Sustainably Co-locating Agricultural and Photovoltaic Electricity Systems

The SCAPES project aims to blend agriculture and solar power (AV technologies) in a way that boosts U.S. farmers’ resilience and income while maintaining food production and ramping up renewable energy. It aligns with USDA goals for sustainable farming and climate adaptation. The project will stimulate rural economies and ensure long-term sustainability of farming and renewable energy.

Solar technology is becoming more affordable and desirable, tempting landowners to consider switching from farming to solar production. However, this transition could lead to a decline in crop production and potentially compromise food security. This is where agrivoltaics comes into play, a novel approach that merges solar power and agriculture.

How the system works

Ideally, ground-level solar panels are positioned to allow enough sunlight for the crops, which grow underneath. The panels help keep the soil moist, along with keeping the crops cool during the day and warm at night. In turn, the plants help the panels in transferring water from the soul into the atmosphere. The plants keep the panels cool–and efficient–during the day, producing more energy

A description of how the system works:

Agrivoltaics boosts land use, productivity, and farm profitability, while reducing water consumption. This system increases energy output by leveraging cooler temperatures under solar panels, improves certain crop yields via shading, and enhances water efficiency, offering a sustainable approach for the agriculture and energy sectors. While it is gaining traction in Asia and Europe, interest in agrivoltaics is also on the rise in the U.S. However, comprehensive research in this field has been scarce thus far. The aim of the SCAPES project is to deepen understanding of agrivoltaics for varied crops in three different U.S. regions: Illinois, Colorado, and Arizona. The team will conduct field tests, assess the financial implications, survey farmers, and simulate the potential outcomes for the entire country. In addition, they will evaluate the effects on the market and climate.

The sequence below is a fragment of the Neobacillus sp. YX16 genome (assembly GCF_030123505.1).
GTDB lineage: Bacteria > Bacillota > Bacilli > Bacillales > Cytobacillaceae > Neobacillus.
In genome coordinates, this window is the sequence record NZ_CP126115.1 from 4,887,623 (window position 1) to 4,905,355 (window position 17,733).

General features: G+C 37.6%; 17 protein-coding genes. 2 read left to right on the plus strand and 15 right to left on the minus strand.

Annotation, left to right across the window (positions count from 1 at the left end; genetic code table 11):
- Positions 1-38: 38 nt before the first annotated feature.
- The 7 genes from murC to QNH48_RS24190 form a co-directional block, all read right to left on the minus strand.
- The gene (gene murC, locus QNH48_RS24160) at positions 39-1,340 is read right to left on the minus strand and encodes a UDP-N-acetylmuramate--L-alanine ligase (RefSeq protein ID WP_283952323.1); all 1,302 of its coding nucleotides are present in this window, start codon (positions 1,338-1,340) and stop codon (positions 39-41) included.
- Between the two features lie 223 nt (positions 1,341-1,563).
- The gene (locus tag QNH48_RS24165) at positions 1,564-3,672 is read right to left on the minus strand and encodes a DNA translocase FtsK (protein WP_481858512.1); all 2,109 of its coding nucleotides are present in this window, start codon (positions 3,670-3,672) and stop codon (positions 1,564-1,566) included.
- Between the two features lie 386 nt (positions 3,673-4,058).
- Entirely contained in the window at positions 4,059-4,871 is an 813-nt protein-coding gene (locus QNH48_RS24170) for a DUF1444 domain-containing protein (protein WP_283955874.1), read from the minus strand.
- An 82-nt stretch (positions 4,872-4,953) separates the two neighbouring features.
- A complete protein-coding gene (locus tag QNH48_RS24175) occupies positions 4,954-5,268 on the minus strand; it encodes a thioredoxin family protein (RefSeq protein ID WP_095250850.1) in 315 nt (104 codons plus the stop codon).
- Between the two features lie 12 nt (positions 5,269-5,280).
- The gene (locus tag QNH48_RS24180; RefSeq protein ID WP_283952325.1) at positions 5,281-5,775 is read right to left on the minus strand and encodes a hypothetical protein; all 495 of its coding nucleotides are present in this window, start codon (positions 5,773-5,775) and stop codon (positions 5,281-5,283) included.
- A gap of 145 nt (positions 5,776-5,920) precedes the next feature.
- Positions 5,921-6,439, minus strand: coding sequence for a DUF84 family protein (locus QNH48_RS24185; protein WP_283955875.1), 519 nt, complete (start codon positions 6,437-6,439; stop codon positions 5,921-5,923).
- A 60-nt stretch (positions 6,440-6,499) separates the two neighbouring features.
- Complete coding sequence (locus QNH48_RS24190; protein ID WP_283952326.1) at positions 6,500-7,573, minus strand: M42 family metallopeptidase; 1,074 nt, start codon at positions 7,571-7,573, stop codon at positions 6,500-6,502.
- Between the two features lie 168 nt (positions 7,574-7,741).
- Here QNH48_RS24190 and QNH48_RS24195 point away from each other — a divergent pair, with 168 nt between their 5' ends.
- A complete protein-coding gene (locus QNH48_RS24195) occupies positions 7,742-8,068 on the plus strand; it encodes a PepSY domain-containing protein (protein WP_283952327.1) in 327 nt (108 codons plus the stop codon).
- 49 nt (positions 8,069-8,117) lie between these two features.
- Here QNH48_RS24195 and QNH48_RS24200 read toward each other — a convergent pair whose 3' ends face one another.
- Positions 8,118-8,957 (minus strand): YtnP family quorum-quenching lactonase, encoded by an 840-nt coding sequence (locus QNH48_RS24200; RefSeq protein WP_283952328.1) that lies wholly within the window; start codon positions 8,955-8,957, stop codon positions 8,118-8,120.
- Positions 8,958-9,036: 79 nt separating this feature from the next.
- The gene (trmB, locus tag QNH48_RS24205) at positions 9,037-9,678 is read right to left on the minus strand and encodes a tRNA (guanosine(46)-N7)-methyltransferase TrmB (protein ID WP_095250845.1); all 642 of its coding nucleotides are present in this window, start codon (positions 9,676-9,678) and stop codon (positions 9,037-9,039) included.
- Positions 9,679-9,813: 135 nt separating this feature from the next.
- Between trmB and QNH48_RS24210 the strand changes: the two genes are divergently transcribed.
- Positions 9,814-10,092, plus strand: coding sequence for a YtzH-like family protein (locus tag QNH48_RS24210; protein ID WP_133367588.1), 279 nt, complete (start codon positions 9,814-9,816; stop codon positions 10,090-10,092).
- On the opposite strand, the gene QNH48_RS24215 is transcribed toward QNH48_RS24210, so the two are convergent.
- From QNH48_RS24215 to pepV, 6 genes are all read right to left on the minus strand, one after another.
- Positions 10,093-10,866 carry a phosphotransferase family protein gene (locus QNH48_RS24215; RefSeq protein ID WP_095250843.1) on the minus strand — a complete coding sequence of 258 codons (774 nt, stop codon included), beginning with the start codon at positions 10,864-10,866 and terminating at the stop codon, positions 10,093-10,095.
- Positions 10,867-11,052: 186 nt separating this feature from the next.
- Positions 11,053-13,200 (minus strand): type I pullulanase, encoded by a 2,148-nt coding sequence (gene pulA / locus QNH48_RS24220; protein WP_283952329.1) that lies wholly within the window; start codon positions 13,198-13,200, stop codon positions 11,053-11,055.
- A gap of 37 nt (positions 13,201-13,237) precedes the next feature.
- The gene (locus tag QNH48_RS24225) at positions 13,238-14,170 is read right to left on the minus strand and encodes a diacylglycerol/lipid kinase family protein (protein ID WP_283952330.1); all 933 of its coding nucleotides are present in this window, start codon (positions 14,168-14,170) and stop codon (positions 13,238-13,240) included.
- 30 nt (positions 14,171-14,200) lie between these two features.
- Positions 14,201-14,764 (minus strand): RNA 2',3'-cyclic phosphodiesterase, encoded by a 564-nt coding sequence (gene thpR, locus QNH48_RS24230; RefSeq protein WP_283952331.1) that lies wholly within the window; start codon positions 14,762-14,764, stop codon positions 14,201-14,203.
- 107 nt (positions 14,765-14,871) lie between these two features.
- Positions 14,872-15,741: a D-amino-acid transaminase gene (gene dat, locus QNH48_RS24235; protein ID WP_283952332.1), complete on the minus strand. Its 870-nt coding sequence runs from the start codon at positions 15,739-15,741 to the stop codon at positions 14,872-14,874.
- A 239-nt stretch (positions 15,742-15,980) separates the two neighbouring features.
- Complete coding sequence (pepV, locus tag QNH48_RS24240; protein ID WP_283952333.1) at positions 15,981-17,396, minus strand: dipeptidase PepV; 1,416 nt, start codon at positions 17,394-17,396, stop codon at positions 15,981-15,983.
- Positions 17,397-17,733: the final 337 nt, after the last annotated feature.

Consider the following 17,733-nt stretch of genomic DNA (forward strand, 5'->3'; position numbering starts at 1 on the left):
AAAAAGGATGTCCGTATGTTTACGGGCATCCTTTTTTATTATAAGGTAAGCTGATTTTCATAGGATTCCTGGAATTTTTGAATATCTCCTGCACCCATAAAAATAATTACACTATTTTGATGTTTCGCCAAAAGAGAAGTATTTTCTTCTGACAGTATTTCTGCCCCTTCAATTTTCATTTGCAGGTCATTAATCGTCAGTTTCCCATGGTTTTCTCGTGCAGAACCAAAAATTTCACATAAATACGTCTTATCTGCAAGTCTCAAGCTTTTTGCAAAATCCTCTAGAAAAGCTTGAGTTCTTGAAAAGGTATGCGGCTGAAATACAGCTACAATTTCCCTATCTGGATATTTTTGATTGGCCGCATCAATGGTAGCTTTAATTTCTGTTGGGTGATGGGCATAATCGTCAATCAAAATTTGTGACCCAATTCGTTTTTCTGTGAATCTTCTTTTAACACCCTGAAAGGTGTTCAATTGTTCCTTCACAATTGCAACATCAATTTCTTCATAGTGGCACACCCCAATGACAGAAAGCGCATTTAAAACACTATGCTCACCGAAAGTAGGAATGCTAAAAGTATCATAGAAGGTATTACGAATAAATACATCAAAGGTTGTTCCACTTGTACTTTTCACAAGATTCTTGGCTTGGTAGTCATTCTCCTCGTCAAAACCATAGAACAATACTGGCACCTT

The SCAPES team is committed to active engagement with stakeholders to share knowledge, guide their research, and inspire future leaders about the potential of agrivoltaics as a sustainable solution for food and energy.

Project Overview:

  • Establish C3 and C4 crop species between solar panels in each region’s existing solar farms. Observe their reactions to varying levels, durations, and timings of shade.
  • Use the data from these experiments to create a crop-solar panel simulation models to inform the public and run a national scale economic-ecosystem modeling.
  • Utilize three existing solar farms (Solar Farm 2.0 at UI, Jack’s Solar Garden at CSU, and the Agrivoltaics Learning Lab at UA) to study microclimatic and plant responses to solar panels.

Agrivoltaics’ impact

As agrivoltaics innovators, SCAPES project researchers experience its impact first-hand. Agrivoltaics helps energy generation and crop production. It can help harmers profit. It provides new opportunities for the energy industry. It can guide the U.S. policy. And it presents new fields of study and bright career paths for the next generation.

A chart showcasing the impact of agrivoltaics:

Champaign, Illinois specific information:

  • Crops grown include: C3 (soybean and clover) and C4 (sorghum)
  • Site locations: Solar Farm 2.0 (, Vegetable Crops Research Farm, and the Energy Farm (
  • The first year of crop production took place in the Spring of 2023
  • Challenges: lack of rainfall has hampered crop growth, seedling predation within solar panels has been significant

SCAPES Project Members

Jinwook (JK) Kim

Postdoctoral Research Associate

Former SCAPES Project Members

Gevan Behnke

Postdoctoral Research Associate